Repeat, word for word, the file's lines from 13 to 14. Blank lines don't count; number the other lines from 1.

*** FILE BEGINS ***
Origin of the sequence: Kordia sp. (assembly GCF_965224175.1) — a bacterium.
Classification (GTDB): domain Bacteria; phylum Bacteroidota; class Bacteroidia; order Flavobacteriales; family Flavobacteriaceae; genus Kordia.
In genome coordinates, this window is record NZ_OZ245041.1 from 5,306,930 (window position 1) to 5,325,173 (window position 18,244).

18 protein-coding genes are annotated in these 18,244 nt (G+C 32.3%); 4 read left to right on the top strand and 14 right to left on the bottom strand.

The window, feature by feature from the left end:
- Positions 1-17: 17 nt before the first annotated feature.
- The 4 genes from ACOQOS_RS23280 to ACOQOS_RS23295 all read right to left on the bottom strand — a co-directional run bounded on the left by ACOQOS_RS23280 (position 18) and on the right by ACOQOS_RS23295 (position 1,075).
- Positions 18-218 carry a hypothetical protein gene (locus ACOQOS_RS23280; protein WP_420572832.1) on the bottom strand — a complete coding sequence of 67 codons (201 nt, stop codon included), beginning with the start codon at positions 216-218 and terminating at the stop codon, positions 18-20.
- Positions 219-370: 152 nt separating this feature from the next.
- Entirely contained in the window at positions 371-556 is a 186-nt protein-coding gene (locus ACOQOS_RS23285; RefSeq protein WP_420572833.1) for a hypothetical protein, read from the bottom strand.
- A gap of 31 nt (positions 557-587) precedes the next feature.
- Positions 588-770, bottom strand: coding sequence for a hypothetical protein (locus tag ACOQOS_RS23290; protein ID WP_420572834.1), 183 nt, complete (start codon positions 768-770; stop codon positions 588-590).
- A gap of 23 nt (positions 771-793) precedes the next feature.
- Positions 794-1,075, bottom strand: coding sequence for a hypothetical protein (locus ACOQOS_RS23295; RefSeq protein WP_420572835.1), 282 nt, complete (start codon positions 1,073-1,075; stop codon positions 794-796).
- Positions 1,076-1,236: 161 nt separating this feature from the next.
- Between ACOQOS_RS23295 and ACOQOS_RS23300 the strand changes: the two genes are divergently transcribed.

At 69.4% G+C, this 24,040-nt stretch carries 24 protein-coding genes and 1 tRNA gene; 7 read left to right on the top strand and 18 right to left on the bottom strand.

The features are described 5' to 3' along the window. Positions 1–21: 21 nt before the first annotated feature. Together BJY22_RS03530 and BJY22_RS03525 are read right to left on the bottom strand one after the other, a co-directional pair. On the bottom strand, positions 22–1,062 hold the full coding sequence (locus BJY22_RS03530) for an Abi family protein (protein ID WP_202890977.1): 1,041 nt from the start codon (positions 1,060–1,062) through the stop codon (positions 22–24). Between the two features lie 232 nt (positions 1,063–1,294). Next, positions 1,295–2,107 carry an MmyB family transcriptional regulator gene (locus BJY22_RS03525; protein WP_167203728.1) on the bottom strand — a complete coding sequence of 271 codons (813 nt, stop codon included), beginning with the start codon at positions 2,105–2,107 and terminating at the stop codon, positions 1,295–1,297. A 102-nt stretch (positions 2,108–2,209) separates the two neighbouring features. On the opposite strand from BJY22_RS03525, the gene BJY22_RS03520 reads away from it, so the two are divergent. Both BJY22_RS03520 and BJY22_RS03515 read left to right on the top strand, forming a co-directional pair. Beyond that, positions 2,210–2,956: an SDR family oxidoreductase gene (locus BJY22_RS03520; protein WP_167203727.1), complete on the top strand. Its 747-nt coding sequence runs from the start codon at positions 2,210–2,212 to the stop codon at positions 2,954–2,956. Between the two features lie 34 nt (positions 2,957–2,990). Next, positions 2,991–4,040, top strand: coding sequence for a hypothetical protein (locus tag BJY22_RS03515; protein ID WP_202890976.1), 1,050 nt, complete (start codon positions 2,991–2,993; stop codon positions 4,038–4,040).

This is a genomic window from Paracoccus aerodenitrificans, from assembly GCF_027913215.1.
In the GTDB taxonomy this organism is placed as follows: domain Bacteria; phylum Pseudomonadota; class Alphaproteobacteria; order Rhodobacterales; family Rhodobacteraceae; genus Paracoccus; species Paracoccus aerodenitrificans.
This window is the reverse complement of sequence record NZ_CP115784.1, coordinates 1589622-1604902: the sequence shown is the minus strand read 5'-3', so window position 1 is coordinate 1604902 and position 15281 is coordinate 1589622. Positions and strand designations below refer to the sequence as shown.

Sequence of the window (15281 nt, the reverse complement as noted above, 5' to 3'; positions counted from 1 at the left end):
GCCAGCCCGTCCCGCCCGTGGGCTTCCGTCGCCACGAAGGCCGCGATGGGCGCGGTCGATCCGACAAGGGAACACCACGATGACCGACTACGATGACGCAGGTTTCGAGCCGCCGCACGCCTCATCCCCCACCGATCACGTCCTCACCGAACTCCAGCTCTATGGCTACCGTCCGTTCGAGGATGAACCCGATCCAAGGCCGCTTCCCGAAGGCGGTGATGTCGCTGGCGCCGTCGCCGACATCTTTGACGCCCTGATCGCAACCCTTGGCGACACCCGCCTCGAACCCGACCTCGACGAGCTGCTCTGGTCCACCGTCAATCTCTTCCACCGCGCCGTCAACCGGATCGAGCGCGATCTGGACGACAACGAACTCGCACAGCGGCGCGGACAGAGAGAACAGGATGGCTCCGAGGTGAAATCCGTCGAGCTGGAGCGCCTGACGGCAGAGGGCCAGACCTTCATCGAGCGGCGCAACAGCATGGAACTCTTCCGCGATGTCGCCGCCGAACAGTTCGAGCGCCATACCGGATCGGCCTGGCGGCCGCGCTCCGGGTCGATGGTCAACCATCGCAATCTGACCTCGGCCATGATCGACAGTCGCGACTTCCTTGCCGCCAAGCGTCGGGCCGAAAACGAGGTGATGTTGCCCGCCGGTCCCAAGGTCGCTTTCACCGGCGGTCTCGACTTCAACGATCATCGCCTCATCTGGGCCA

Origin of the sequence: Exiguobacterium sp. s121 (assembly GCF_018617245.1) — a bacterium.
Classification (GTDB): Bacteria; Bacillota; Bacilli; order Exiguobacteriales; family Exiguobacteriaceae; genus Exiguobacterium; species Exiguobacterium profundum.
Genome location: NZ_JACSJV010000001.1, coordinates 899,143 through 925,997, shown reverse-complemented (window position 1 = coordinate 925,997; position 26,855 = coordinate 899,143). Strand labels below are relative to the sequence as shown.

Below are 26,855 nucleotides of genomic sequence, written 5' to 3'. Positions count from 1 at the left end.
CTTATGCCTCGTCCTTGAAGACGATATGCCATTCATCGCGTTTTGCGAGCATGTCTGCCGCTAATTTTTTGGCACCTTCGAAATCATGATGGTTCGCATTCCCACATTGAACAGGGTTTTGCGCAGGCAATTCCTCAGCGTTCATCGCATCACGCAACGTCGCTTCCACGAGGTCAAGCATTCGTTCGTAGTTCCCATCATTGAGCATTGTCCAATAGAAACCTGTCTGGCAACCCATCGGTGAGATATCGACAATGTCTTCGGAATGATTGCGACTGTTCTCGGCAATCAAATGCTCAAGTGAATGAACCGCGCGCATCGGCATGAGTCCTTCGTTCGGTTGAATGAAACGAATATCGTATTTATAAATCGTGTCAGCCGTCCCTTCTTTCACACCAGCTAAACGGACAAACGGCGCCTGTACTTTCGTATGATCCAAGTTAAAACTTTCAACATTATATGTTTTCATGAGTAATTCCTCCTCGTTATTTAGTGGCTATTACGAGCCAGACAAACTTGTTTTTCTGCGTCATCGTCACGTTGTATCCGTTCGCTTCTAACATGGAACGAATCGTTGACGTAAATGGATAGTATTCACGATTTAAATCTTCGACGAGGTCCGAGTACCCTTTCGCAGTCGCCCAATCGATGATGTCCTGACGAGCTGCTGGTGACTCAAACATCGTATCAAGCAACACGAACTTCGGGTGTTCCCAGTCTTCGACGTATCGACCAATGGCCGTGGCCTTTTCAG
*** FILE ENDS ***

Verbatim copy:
- A gap of 23 nt (positions 771-793) precedes the next feature.
- Positions 794-1,075, bottom strand: coding sequence for a hypothetical protein (locus ACOQOS_RS23295; RefSeq protein WP_420572835.1), 282 nt, complete (start codon positions 1,073-1,075; stop codon positions 794-796).